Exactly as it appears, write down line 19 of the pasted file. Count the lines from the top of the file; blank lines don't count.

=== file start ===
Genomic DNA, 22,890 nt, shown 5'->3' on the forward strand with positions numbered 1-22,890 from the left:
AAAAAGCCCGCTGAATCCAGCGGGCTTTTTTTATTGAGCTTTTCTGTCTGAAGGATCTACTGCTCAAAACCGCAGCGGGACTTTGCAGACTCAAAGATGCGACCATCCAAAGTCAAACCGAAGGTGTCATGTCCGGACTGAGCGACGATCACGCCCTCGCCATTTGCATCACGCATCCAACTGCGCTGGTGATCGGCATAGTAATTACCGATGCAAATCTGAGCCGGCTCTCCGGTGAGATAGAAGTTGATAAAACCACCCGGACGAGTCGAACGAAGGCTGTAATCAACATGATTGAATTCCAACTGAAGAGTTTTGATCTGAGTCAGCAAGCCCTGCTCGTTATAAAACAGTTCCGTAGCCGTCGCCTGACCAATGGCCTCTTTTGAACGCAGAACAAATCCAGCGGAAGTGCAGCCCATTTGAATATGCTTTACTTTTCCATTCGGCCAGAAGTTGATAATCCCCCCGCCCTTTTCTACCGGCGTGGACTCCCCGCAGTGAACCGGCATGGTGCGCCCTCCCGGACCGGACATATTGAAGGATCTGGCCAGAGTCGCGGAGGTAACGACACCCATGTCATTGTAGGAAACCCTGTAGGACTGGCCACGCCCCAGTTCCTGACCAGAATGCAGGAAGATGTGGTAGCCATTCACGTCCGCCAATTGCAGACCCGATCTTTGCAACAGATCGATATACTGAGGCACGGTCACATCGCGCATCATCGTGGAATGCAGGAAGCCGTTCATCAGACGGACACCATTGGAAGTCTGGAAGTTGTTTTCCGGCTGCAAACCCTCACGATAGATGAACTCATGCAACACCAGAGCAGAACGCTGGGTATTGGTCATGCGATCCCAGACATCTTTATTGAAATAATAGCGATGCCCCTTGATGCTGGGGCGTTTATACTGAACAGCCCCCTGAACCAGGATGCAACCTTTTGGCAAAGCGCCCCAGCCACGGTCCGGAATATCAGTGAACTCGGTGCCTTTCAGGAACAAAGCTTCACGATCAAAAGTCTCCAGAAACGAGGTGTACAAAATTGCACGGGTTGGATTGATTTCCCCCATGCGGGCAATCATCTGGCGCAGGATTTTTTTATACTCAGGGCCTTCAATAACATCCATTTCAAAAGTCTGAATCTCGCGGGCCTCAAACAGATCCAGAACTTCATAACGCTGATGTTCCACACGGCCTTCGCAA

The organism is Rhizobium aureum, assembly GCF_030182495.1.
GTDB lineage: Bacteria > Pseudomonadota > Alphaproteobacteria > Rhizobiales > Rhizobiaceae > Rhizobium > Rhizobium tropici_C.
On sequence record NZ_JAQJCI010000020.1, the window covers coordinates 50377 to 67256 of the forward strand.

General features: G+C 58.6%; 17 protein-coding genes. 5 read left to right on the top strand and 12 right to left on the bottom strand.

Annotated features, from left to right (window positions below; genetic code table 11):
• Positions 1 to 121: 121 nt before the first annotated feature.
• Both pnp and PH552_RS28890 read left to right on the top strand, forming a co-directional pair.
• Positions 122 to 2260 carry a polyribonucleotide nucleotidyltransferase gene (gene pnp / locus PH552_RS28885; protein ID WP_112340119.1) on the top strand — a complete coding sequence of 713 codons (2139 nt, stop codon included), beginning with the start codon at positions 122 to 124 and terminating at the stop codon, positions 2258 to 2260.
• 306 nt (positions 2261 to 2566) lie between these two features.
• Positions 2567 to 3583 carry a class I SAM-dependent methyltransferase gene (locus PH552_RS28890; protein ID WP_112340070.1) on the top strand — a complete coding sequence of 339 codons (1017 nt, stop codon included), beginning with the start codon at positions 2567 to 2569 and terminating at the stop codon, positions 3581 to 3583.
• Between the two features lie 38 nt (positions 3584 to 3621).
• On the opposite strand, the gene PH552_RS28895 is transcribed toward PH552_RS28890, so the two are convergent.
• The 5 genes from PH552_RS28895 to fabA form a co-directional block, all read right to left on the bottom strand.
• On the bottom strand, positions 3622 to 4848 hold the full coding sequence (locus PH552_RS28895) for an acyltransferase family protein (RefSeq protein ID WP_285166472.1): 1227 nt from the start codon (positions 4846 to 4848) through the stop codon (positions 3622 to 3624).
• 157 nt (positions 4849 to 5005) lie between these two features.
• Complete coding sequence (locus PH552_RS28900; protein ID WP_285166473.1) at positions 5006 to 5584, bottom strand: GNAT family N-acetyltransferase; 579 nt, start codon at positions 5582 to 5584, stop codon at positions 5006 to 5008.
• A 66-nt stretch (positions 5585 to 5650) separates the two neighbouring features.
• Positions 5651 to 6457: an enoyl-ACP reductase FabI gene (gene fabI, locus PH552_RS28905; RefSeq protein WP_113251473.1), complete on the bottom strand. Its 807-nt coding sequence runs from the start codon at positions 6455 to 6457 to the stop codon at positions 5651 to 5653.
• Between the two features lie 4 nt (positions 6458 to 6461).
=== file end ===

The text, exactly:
• A 66-nt stretch (positions 5585 to 5650) separates the two neighbouring features.